[ Prev ] [ Index ] [ Next ] | Open Codex Zim wiki by Joseph Reagle.


The following policies are relevant to all of my courses and complement Northeastern's Academic Policies and Procedures. More specific details might be found in your syllabus.


In order for this to be a successful experience for all of us, you will have to meet high expectations. The energy and effort that you put into your assignments and participation will show. Put simply, none of us wants to read bad (i.e. lazy, hasty, or apathetic) papers, and nobody wants to sit in a classroom where no one has done the homework or has anything to say.


Respect means being prepared for class. It means showing consideration for every member of the class, regardless of their beliefs, appearance, or ability. It means paying attention to your classmates and offering them useful advice that will help to make them better communicators, and it means receiving criticism with an open mind. It means being honest and responsible. It means arriving on time and packing up your bags after the end of class. It means putting effort into your work in a manner that shows respect for the instructor, the class, and yourself. I will hold you to this expectation and you should ask the the same of me.

Academic Integrity

Academic Integrity is of utmost importance: “The promotion of independent and original scholarship ensures that students derive the most from their educational experience and their pursuit of knowledge.” Violations include cheating, plagiarism, and participating in or encouraging dishonesty. If you cheat on an exam, you will receive zero credit and be referred to the Office of Student Conduct. If you plagiarize seven or more words in a row, the same will follow.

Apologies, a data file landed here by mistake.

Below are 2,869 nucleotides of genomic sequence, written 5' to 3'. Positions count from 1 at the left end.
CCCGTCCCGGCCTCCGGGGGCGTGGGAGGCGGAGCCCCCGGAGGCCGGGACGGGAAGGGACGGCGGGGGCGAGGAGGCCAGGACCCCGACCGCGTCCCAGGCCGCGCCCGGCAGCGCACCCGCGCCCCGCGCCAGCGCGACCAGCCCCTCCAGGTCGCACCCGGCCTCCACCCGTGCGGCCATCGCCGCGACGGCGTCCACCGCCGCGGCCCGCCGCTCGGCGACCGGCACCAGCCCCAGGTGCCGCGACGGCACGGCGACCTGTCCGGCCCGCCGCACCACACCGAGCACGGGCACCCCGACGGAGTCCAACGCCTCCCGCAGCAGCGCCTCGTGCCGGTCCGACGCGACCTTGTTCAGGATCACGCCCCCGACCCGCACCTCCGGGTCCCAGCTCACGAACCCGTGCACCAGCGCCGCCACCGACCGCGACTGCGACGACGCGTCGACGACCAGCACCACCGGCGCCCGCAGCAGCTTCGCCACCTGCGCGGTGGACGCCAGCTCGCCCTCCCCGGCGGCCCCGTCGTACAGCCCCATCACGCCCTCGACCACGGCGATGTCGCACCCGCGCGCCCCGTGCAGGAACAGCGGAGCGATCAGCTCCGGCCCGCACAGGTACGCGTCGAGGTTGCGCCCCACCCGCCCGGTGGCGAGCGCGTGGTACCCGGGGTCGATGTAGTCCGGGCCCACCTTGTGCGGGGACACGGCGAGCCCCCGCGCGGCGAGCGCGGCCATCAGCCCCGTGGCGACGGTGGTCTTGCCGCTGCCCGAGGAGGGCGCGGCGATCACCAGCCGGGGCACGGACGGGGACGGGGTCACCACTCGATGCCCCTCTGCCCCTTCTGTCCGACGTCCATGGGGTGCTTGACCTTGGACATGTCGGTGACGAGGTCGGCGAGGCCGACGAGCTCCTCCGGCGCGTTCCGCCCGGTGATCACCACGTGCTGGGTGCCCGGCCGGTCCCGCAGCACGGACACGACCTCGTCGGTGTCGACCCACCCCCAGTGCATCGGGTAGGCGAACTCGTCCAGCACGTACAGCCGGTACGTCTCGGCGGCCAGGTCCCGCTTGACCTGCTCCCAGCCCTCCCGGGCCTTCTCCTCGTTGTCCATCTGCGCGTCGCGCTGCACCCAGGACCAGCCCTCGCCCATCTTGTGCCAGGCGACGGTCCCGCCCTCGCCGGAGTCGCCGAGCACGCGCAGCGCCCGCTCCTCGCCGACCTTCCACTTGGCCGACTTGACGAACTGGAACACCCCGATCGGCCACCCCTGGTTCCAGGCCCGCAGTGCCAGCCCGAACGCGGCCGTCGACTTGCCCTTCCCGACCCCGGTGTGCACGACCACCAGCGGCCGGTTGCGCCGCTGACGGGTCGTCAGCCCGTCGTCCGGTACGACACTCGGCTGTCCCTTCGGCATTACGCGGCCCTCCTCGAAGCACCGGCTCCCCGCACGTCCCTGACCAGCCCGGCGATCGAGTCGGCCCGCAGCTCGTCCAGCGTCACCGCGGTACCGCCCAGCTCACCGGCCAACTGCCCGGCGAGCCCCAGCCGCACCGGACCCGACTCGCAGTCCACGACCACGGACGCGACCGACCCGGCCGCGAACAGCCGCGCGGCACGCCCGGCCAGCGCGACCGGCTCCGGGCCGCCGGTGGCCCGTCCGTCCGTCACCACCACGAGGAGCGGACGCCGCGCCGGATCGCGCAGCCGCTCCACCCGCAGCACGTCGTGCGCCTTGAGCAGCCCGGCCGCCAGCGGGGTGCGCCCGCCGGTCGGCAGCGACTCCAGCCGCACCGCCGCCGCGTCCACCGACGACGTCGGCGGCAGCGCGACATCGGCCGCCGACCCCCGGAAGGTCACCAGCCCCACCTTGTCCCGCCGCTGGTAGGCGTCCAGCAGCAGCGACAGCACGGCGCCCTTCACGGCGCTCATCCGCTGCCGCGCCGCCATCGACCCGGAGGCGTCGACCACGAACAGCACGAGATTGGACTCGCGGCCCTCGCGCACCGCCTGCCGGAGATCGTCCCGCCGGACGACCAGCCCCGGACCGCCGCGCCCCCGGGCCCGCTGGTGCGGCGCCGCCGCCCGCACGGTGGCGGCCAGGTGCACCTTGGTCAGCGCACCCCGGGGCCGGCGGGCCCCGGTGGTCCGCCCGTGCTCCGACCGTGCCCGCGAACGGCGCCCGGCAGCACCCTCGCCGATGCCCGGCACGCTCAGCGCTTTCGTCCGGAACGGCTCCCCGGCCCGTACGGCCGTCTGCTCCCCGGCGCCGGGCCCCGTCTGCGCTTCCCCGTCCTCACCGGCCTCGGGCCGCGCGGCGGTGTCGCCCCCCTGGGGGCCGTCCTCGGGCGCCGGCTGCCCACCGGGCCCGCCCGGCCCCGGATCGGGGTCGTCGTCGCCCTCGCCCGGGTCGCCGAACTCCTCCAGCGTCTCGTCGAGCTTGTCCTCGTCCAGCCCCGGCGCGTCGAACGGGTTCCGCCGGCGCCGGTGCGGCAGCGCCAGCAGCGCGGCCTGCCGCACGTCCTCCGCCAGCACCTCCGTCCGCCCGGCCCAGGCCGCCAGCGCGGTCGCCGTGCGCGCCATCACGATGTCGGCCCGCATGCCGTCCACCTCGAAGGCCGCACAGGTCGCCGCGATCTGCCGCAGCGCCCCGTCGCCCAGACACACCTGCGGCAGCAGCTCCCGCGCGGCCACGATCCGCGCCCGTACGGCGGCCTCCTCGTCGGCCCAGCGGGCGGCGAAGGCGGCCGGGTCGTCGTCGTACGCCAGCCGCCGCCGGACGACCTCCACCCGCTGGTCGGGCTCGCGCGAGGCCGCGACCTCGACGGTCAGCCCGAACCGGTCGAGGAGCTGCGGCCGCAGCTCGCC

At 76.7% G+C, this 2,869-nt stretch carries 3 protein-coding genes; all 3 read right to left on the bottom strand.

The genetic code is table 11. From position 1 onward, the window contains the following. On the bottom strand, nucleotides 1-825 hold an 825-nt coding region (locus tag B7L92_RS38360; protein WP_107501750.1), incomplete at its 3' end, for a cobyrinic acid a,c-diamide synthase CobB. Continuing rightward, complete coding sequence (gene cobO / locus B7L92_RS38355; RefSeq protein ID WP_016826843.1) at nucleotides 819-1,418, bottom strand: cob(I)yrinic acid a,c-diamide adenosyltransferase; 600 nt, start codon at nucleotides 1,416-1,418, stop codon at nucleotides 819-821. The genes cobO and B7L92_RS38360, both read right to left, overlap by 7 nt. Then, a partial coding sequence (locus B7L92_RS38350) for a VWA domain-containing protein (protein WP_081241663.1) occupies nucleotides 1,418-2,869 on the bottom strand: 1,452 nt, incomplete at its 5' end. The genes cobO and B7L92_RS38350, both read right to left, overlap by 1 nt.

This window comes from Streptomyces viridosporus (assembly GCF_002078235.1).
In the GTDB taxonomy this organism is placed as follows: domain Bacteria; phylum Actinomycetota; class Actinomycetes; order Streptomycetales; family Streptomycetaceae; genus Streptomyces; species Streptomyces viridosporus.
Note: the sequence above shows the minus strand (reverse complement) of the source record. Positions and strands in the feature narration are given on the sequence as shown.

This class will involve serious collaborative learning. You will be provided with opportunities to respond to your peers as they also work through the communication process. I see my role as both your instructor and a facilitator and collaborator in this process. Thus you will learn to be a good reader and editor of your own work, and of the work of others -- these are all skills that will help you be successful beyond the university.


While we sometimes use devices in class as part of an activity, the default policy is for devices to be silenced and put away. (Interestingly, as noted in my tips for note-taking, handwritten notes can lead to better learning.) If you want to use a device during the course, email me a proposal with your intended usage (see this example). Note, device users might also be called upon you to perform tasks such as looking things up or taking collaborative notes. At any time, I might ask you to immediately send me your notes (especially if I think you are distracted) and I can also rescind device privileges.


Missing more than two classes over the course of the semester will harm your grade. University accepted excuses (i.e., religious holidays and valid permission from the Office of Athletics) must be communicated to me beforehand and assignment due dates will not be changed. (That is, you may turn an assignment in early if need be.)


The participation grade is not a “gimme.” Discussion is critical to the learning experience. Thus students will be assigned a grade based on the quality and quantity of their participation. Your engagement through your thoughtful contributions and respectful listening (in class or online) is crucial to your and everyone else’s success in this class. Not only do you need to show up on time and be prepared to think, you need to listen reflectively to your peers, offer constructive feedback, and make a conscious effort to respect and learn from difference. The failure to consistently and constructively participate will result in a poor participation grade. Moreover, if you arrive more than 10 minutes late you will be considered absent for that class period.

Late Work

I do not accept late work. In other words, turn in an assignment one minute after class ends you will get a 0. You may, however, turn work in early. So pay close attention to the class schedule in order that you remember due dates.


In my assessment philosophy a "B," for example, is not a subtraction from an initial state of an "A," but rather recognition of good and thorough work. A "C" is satisfactory. You are welcome to consult with me at any time during the semester about your grade. Please see my assessment rubric to learn more.

© 2014-2022 Joseph Reagle. Please reuse and share! Creative Commons License